Sunday, January 31, 2010

How Mystery Science Theatre 3000 Changed My Life

Hot Milk Presents: How Mystery Science Theatre 3000 Changed My Life, Or, 13 Lessons I learned from the Best TV Show Ever
By Tyler Hauck

Mystery Science Theatre 3000 (MST3K) was a TV show that featured a guy (“not too different from you or me”) and some robots stuck on a satellite and forced to watch really bad movies. To keep his sanity he, and the robots, made fun of the movies. It was basically just B-movies with commentary, and, if you’ve never seen it before and think the concept is insane, it really did exist.

It wasn’t shown on TV where I lived as a kid (in fact, I don’t know if it’s ever been shown on TV anywhere outside of America), so I found out about the show in a kind of ridiculous manner: fan fiction. Not fan fiction about the show, but rather bad X-Men fan fiction that other people made fun of by writing in the MST3K characters making fun of the story. The first time I ever saw a picture of what the robots looked like (in an issue of Mad magazine of all places) I was actually kind of upset, because I thought they looked so crummy.

Eventually I managed to track down some episodes of the show, but even today I’ve only seen maybe half a dozen of them. I still think it’s a pretty awesome idea, and I’m sure someday I’ll actually manage to watch more of them, or of the various spin offs that have been produced.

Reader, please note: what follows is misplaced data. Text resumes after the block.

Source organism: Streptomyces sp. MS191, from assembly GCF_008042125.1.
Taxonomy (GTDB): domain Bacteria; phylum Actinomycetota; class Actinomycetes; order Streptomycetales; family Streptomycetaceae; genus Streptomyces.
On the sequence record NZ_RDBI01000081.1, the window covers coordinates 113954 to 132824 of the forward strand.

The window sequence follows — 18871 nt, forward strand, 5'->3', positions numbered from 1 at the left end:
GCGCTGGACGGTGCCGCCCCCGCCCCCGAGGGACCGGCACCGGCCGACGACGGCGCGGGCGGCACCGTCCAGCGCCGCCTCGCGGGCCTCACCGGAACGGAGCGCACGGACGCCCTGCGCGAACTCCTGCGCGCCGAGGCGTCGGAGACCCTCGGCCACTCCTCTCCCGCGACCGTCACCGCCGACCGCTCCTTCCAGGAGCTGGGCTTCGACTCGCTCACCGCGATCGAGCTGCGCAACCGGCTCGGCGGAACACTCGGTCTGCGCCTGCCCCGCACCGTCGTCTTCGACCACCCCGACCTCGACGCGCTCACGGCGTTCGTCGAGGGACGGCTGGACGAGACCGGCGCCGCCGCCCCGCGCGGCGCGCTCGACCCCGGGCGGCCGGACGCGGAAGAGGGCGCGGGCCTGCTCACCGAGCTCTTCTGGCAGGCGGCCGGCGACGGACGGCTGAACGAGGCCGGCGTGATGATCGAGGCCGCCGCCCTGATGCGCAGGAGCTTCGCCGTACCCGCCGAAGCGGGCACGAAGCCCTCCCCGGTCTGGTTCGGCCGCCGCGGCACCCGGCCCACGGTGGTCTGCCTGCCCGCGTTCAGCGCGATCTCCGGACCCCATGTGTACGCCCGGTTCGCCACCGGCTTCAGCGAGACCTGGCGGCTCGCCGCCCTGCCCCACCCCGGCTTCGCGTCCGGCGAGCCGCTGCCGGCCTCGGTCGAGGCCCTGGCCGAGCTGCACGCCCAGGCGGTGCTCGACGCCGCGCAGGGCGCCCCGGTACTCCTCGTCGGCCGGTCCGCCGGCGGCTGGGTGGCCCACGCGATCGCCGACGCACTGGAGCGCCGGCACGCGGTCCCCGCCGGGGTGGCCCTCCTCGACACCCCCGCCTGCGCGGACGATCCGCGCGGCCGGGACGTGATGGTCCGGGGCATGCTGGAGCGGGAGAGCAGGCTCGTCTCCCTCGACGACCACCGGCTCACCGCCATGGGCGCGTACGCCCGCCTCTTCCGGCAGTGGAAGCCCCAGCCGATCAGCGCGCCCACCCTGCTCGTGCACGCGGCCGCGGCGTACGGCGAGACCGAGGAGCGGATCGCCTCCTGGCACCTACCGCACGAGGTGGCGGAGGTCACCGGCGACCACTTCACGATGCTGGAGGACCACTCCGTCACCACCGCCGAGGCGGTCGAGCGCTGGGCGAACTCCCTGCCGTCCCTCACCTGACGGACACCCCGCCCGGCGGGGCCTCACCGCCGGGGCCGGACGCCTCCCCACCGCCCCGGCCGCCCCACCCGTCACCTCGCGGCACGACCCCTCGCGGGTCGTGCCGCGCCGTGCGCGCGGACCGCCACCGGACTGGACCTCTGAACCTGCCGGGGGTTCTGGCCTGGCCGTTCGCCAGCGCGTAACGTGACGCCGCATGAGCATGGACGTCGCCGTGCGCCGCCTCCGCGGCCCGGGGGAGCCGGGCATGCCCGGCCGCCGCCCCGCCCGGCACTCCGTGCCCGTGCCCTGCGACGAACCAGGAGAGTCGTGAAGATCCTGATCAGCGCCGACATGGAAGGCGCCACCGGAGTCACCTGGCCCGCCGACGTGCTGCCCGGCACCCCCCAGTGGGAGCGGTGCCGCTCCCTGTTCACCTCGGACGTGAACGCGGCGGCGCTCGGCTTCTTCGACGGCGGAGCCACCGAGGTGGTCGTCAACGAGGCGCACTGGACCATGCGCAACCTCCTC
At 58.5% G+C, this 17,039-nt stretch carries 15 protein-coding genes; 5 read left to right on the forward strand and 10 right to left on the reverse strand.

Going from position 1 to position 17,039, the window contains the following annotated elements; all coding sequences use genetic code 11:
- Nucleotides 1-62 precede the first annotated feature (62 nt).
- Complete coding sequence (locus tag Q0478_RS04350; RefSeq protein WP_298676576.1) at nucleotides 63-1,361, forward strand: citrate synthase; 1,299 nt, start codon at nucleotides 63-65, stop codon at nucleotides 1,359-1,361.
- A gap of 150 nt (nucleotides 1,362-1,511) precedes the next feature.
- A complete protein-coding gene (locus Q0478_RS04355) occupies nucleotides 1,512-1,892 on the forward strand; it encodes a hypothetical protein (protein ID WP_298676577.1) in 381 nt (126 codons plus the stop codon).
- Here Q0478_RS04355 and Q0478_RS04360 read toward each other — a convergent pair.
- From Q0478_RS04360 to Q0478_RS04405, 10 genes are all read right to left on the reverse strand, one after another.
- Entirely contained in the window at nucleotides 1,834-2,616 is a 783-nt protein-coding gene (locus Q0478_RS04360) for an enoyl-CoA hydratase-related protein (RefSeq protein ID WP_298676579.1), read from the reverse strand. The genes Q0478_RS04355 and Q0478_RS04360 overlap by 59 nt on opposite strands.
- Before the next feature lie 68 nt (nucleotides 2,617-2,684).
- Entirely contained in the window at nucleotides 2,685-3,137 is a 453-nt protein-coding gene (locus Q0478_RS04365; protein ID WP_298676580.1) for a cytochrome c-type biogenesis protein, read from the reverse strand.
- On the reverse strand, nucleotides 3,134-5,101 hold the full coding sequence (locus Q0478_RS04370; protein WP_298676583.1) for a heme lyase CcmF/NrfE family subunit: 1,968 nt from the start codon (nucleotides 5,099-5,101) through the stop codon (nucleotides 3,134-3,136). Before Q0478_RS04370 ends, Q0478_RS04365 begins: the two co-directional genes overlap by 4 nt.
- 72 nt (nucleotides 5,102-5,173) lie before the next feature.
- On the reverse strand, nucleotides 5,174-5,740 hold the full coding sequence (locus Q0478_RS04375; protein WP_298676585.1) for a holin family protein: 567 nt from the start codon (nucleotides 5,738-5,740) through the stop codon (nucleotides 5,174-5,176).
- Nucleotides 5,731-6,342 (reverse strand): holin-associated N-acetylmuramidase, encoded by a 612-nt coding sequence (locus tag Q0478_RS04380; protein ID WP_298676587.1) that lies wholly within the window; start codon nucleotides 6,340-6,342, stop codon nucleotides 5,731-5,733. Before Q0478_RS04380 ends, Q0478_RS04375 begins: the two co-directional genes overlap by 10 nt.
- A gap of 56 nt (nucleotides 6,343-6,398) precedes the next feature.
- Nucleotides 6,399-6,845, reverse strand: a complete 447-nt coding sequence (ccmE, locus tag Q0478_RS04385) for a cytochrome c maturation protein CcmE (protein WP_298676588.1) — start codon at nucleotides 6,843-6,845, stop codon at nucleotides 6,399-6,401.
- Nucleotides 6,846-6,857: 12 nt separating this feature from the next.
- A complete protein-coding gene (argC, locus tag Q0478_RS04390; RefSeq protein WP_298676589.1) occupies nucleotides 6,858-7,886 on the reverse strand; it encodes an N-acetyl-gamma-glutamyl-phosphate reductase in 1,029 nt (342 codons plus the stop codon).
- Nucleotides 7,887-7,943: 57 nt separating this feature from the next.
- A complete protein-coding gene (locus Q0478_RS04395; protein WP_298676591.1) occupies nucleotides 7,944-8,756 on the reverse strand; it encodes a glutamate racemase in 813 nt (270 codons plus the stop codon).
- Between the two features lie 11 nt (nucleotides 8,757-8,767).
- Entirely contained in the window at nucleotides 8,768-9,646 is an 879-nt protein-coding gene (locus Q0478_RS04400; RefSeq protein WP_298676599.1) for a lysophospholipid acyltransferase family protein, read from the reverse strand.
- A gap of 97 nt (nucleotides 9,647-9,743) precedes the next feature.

Hauck’s seen a lot more of the show than me. In fact he may have seen every episode, and if not, he’s seen most of them. The fact that he made this zine ten years after the show stopped being produced shows that MST3K had a major impact on his (and other people’s) lives. At the least MST3K helped create a market for all the terrible retro and genre films of the past. Would Mexican wrestler El Santo be as well known without this show? Would people purposefully seek out watching bad films just to make fun of them without MST3K making you think it was fun to do that? Okay, well probably. But this show totally helped that movement along.

However, Hauck has taken away more than just the pleasure of laughing at old crummy movies from MST3K; he’s learned thirteen lessons that changed his life.

In between lists of the best songs, skits, inventions, and best and worst films, Hauck presents the things he has learned. And what things! The idea of using old films as primary source documents of the past to learn about how people used to live, discovering that lots of people who have made good stuff have also made a lot of crap, that your heroes are imperfect, that poorly dubbed foreign films still show you how people live in other countries, that being amateur isn’t the same as being bad, and more.

Even if you already love MST3K and know these things, you can still learn stuff from this zine. Did you know that in the early seasons a lot of the props and materials they used for the show were dumpstered? (Awesome!) Did you know that the films of Aleksandr Ptushko (The Sword and the Dragon, The Magic Voyage of Sinbad) are actually good? I’ve never even seen any of the episodes that feature his films, but based on the descriptions of them here I’m going to have to go and track them down, along with some more episodes of MST3K.

Let’s hope someone still keeps circulating the tapes.

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